Well, the owners and marketers of the new Serif condos on mid-Market have come up with a novel solution for the smallness of their studio units: optional furniture add-ons that include mechanical beds that rise up and stow themselves away on the ceiling.

Welcome back to Apartment Sadness, SFist's occasional series that took a long pandemic break since, well, there was more to be sad about besides the lack of affordability/livability of SF apartments. And, all of a sudden, at least for a minute there, it was a lot easier to find an apartment!

Things may not be completely back to pre-COVID normal, but market-rate homes in SF remain depressingly expensive for many of us, and rents are inching back to about where they were in early 2020 before the much ballyhoo'd, and possibly very brief, mass exodus from the city.

Today, because it's so fitting, we bring you not a rental property, but a condo — a whole group of condos, in fact. These are the smallest of the units in the new Serif complex at 960 Market, between Mason and Taylor (Fifth and Sixth). The flatiron-shaped building has been under construction for several years now — SFist first reported on the plans in 2014 — and the finished, 12-story, 408,000-square-foot project includes a 236-room hotel, and a 242-unit condo portion. The opening of the building was delayed last year, and it appears that the opening of the hotel, The Line, still has not happened.

According to a marketing video posted to Serif's Facebook in February, the building has contracted with Bumblebee Spaces to provide drop-from-the-ceiling furniture options in the building's design studio. Bumblebee appears to be the modern answer to Murphy beds, which have long been a space-saving solution for small, urban apartments.

Mind you these are studios that start around $540,000 and go up from there.

The SF Standard has since covered the drop-down bed situation, noting that the Serif touts this as a way to turn a studio's living space into a "multi-functional flex space" — as opposed to an apartment where your bed is spitting distance from the kitchen and there's barely room for any other furniture. Also, they note that the Bumblebee beds will run buyers $12,000 extra as an add-on, though back in February it looked like there were "credits" available to buyers, as a perk.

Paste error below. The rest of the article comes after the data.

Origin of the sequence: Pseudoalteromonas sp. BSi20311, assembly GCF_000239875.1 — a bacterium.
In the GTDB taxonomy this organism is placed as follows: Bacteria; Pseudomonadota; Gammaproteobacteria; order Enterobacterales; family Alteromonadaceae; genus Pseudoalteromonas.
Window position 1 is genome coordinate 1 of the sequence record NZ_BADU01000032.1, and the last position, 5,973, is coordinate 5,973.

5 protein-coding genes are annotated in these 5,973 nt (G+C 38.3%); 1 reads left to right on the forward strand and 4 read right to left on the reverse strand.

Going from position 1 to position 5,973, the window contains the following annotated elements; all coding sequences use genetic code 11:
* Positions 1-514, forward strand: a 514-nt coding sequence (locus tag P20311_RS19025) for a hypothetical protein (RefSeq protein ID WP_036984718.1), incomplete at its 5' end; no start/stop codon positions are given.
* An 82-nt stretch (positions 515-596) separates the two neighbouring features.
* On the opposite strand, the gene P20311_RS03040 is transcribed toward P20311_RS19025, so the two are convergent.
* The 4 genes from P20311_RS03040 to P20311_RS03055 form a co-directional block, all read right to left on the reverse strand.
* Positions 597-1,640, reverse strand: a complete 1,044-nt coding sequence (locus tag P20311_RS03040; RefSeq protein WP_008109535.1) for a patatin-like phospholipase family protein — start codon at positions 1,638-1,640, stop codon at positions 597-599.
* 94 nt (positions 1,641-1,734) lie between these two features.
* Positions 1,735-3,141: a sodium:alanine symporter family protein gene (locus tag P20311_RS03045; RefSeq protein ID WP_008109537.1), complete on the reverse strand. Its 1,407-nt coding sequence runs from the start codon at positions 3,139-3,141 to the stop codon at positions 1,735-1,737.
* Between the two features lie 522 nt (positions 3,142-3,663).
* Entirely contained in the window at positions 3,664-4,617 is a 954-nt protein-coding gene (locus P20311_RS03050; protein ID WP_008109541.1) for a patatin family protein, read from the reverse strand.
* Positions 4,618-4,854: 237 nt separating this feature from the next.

Photo via Serif/Facebook

Above, you can see an actress portraying a possible Serif buyer, just rising in the morning in her multi-functional flex space, looking up at the winch technology above her that will take her bed away at the tap of an app.

Below, there she is contemplating her stowable bed on cables as it rises back to its daytime home, remembering that her mortgage is $3,200 a month for this, and she should have just stayed in Arizona like her father said and she'd be living in a three-bedroom house for this price.

Photo via Serif/Facebook
Photo via Serif/Facebook

And yay! There's room to do pretend yoga now! No need to worry about the condo market in San Francisco tanking again!

Photo via Serif/Facebook

In addition to the hideaway ceiling bed, Serif and Bumblebee are offering hideaway desks on cords, in case you're crazy or lazy enough to want to work from home in a 340-square-foot apartment.

And, also, there are hideaway storage boxes to go with the beds — a place to hide your jewelry and condoms and such, which drop down next to the bed.

Photo via Serif/Facebook

Below are the three studio layouts available at the Serif. And they're kinda tight! They range in size from from 337 square feet to 360 square feet, according to these listings. And you'll need those drop-down boxes to stow stuff in when all you get is one tiny closet — and zero pantry space.

This is the reality we're living in, I guess, if you want to own property for less than $600K in San Francisco. You will not be getting a functional kitchen or entertaining space to speak of, but maybe if you have a bed that disappears onto the ceiling you can squeeze more than one other person in for cocktails.

At least the bathrooms are kind of nice!

Courtesy of Serif

All previous editions of Apartment Sadness on SFist.